Thursday, October 18, 2007

Project Hope

Women's Running ResourcesWhen Vogel, who has degrees in human biology and international public health, met Williams, who studied history and cultural anthropology, in college, neither was much of a runner.

That changed postgraduation, when the two friends decided to travel the world and stopped in Spain for April's Madrid Marathon. By the time they arrived in Kenya last November, they were committed runners with plans to use their newfound athleticism to summit Mt. Kenya. They stayed at Tumaini overnight and never left--not even to climb the mountain. It was hardly a failed mission: Hope Runs emerged from the visit.

"The young are dying and the old like me are left to care for the children," says Anna Kariuki, one of Tumaini's founders. "But these two girls have done us proud. They have energy. It's something new, and it's exciting."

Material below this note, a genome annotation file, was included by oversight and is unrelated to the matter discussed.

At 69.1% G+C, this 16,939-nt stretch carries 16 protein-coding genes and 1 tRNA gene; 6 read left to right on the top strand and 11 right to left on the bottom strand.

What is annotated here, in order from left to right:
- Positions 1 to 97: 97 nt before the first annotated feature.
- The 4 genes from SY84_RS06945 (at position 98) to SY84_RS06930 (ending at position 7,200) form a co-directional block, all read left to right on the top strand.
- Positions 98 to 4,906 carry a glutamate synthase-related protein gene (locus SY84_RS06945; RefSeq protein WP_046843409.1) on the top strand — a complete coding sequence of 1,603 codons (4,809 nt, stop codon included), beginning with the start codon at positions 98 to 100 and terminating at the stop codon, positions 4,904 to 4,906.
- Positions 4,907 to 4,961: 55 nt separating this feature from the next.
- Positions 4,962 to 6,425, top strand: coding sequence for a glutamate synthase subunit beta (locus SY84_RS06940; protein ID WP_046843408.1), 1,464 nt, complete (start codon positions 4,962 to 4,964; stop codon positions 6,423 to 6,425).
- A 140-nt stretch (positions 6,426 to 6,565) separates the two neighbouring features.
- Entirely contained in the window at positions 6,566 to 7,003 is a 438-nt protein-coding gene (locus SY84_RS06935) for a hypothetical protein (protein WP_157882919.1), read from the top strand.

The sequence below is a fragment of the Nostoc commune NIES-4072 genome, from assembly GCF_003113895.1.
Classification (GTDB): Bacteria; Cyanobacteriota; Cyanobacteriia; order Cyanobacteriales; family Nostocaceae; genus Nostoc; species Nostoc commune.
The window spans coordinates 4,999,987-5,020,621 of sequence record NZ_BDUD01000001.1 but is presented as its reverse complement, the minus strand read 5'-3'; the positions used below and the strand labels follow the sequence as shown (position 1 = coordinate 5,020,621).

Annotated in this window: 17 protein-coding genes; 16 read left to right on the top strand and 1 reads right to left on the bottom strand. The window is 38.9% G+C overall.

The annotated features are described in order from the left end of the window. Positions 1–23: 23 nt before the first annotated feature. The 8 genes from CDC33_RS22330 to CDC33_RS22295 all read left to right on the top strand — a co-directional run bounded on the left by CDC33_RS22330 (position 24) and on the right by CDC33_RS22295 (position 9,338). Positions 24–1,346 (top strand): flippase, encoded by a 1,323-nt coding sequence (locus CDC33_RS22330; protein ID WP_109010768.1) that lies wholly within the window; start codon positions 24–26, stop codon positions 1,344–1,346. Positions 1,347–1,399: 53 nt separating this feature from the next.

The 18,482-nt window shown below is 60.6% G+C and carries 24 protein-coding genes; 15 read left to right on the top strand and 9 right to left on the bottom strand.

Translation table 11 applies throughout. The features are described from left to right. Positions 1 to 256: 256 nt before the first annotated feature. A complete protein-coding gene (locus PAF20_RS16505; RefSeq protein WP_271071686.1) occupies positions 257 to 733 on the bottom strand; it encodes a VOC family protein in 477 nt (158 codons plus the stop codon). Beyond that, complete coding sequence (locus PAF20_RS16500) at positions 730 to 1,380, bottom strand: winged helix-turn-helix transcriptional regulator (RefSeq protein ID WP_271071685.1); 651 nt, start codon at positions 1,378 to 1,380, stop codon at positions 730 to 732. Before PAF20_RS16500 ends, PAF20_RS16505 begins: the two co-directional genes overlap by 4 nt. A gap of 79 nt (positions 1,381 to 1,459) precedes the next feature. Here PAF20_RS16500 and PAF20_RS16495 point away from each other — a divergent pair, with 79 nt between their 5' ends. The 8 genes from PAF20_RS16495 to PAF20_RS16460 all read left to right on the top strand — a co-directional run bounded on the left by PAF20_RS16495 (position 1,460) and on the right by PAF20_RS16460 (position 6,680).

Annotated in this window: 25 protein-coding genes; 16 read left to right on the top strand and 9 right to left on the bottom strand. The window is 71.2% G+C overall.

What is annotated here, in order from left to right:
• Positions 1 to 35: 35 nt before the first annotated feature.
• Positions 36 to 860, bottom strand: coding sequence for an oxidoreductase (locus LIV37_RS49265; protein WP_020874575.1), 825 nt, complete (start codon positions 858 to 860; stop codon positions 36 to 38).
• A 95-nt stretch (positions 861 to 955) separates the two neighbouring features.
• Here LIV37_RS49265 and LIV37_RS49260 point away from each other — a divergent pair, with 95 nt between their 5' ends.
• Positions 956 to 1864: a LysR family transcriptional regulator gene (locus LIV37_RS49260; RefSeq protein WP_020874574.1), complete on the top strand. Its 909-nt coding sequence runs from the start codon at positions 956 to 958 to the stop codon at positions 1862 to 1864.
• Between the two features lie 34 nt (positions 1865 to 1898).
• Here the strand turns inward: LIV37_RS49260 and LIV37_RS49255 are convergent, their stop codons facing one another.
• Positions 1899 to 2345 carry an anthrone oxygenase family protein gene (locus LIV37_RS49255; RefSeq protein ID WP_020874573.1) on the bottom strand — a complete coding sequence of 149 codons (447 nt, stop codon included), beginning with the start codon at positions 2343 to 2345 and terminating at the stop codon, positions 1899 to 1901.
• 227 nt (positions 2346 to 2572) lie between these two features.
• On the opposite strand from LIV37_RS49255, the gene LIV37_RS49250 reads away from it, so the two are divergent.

Beginner Running ResourcesHigh School Runner Resources

Four days a week, Vogel and Williams lead the kids on after-school runs. Twenty-one of them plan to compete in Kenya's Safaricom Marathon and Half-Marathon with Vogel and Williams in June. Most are preparing for the Hope Runs 10-K in Nyeri July 8, a fund-raiser for the orphanage.

Out on their run, the Tumaini children seem like happy kids anywhere. They race, cheer to keep each other going, complain of foot "injuries" that manifest on the uphills and suddenly vanish on flatter ground. As they stretch, the kids jabber about their training.
Read more about this remarkable program in Runner's World.

Read the kid's blog here

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